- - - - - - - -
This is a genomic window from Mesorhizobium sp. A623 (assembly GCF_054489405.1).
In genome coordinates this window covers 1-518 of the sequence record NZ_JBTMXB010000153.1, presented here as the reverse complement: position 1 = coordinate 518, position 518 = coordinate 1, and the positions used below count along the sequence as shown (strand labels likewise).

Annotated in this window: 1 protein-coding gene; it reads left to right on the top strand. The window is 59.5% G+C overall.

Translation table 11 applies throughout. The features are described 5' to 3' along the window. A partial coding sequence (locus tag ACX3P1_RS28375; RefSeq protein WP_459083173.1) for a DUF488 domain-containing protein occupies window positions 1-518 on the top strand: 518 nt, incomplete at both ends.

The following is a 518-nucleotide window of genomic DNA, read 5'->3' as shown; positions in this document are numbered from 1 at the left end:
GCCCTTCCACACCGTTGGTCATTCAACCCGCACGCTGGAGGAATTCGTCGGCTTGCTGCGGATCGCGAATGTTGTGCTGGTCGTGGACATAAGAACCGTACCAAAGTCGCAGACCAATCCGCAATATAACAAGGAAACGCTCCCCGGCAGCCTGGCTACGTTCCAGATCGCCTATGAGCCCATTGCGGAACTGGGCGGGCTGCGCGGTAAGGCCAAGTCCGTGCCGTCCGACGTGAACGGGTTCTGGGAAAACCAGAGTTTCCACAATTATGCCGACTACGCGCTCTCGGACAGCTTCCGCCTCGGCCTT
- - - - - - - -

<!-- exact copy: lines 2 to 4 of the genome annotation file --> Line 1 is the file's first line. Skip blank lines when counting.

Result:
In genome coordinates this window covers 1-518 of the sequence record NZ_JBTMXB010000153.1, presented here as the reverse complement: position 1 = coordinate 518, position 518 = coordinate 1, and the positions used below count along the sequence as shown (strand labels likewise).

Annotated in this window: 1 protein-coding gene; it reads left to right on the top strand. The window is 59.5% G+C overall.

Translation table 11 applies throughout. The features are described 5' to 3' along the window. A partial coding sequence (locus tag ACX3P1_RS28375; RefSeq protein WP_459083173.1) for a DUF488 domain-containing protein occupies window positions 1-518 on the top strand: 518 nt, incomplete at both ends.